Ermonela Jaho as Sister Angelica. Copyright: ROH. Photographer: Bill Cooper.

As it should be, Ermonela Jaho was entirely heartbreaking as Suor Angelica. She stood out among the sea of identically dressed nuns almost immediately, with an air of calmness that somehow felt too wise for a Sister. Jaho was stunning throughout, and she managed to unveil a long familial history in her infamous scene with her aunt, the Princess. Her soft singing in "Senza mamma" could have been straight from a lullaby to a sleeping child, and it made her outbursts hurt even more.

Jaho's voice cut right through us; she had an enormous sound in the house, and she didn't hold back from letting wildness into her sound when the story needed it. Her curtain call was almost as affecting as her performance; it was a candid moment where the singer has put everything into a role, and she feels the audience recognize and appreciate it. It was a special moment, and one that brought us closer to the story, even in hindsight.

Anna Larsson as The Princess, Ermonela Jaho as Sister Angelica. Copyright: ROH. Photographer: Bill Cooper.

After all the tears, there's nothing left to do but laugh. Gianni Schicchi rounds out Il trittico, with the mercifully hilarious tale of a family of horrible people, acting horribly after the death of their "beloved" uncle Buoso. Lucio Gallo returned to sing the title role, with a relaxed air about him and a costume by Nicky Gillibrand that made me think of Earnest P. Worrell.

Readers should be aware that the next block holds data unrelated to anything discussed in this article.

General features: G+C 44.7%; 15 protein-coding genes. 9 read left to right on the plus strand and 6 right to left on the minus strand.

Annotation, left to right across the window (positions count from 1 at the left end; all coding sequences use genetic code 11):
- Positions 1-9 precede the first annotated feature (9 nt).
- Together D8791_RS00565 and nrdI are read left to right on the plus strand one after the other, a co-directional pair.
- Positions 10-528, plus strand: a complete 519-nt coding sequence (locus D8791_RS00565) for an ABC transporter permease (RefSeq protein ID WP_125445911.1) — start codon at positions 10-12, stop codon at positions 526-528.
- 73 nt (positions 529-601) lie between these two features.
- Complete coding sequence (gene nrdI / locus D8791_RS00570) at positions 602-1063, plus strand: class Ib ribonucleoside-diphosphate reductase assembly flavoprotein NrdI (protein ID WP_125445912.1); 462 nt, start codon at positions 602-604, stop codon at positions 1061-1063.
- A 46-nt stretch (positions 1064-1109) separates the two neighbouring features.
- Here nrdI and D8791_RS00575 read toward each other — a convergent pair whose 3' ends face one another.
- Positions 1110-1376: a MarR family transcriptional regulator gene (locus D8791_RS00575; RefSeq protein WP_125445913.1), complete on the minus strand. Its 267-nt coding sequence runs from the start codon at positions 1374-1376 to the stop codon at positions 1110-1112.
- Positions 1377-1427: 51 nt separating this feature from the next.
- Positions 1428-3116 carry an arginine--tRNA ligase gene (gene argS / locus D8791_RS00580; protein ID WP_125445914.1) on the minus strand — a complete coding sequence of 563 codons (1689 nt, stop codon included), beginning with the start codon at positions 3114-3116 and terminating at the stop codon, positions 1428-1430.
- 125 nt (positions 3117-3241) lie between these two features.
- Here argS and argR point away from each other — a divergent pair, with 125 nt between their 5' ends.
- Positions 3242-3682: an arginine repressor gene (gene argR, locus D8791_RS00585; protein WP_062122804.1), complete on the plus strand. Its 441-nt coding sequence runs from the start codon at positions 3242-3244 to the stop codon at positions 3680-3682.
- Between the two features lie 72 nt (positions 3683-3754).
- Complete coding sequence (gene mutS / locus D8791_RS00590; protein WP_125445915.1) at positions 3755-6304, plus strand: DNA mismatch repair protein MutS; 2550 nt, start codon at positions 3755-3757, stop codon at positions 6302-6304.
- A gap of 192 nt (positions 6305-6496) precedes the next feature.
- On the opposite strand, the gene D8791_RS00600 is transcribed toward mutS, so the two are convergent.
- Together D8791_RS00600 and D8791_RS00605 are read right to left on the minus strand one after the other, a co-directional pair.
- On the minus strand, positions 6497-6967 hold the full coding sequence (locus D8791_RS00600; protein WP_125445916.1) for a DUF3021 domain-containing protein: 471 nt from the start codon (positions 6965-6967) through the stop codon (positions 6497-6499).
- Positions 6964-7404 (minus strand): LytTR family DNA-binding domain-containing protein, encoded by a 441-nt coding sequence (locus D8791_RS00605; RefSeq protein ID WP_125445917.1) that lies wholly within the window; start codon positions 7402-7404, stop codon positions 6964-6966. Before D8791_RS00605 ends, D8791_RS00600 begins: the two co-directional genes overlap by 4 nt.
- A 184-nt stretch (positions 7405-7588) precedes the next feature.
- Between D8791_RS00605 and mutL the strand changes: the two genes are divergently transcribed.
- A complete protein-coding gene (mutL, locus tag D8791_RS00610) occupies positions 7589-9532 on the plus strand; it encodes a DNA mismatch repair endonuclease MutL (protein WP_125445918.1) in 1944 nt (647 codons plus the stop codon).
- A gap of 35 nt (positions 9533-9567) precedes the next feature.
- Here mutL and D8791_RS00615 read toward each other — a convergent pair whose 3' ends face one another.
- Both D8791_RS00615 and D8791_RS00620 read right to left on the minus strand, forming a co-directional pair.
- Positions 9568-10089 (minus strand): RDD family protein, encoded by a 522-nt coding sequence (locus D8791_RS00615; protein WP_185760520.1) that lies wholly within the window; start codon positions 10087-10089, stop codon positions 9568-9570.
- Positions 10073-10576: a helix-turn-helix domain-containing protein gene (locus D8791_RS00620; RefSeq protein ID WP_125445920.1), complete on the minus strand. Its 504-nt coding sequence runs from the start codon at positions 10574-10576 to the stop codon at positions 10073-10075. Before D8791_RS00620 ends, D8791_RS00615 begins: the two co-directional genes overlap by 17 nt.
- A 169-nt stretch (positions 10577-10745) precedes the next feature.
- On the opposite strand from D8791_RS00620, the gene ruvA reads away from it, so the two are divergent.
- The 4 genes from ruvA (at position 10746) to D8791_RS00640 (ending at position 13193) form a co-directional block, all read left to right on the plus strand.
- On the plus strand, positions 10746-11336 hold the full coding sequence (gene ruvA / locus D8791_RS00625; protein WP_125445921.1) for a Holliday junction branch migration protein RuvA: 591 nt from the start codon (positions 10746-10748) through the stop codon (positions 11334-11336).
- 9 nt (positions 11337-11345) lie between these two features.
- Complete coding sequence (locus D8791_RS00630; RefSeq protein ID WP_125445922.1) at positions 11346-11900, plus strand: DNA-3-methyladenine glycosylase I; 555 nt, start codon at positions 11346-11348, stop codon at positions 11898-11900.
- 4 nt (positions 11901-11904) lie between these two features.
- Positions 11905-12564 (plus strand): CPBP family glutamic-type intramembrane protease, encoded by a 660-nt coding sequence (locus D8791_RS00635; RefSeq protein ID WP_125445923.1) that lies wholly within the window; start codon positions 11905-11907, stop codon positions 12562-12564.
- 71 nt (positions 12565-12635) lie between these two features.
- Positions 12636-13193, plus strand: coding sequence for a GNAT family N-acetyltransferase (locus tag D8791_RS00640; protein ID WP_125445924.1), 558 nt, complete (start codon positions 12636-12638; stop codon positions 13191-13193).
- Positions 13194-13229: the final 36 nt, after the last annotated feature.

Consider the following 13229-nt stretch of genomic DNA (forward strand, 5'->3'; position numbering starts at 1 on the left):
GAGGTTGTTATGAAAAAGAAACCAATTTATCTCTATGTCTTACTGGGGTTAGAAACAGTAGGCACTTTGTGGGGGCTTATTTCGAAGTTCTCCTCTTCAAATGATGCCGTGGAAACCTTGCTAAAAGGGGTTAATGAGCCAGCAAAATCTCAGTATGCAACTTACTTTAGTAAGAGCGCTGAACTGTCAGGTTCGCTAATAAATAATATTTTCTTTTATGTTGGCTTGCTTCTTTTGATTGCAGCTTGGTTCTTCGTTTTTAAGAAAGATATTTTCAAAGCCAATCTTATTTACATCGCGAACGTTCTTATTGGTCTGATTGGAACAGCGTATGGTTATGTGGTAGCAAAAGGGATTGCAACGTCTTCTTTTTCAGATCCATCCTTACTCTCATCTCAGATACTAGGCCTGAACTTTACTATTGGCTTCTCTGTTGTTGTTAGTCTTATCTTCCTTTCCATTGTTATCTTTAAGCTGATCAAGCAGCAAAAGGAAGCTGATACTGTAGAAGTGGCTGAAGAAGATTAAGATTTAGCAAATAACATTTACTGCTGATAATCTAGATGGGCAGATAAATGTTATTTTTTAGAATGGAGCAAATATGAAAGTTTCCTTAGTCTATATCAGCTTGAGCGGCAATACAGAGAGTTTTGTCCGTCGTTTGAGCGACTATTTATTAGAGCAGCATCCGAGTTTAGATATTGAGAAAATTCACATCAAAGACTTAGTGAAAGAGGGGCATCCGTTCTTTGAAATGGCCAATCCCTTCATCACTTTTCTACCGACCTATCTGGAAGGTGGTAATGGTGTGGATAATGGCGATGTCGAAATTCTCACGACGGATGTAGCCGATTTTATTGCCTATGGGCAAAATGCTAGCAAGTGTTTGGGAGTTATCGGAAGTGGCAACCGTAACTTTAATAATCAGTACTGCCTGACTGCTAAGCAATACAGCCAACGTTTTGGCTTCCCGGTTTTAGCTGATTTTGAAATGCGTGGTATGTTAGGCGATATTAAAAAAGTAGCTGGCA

Lucio Gallo as Gianni Schicchi, Susanna Hurrell as Lauretta. Copyright: ROH. Photographer: Bill Cooper.

This ensemble show had a truly ensemble cast of colourful, complete characters. Elena Zilio had shaken off the habit of the Monitress, and traded it for the tight, strong manner of Buoso's cousin, Zita. Along with Gwynne Howell as Simone, Jeremy White as Betto di Signa, the senior members of the Donati family were vulturous in the best way. The younger generation, including Marco and Gherardo (sung respectively by David Kempster and Carlo Bosi) and their wives La Ciesca and Nella (Marie McLaughlin and Rebecca Evans) were ridiculous individuals in mesmerizing costumes and fantasti slapstick comedy.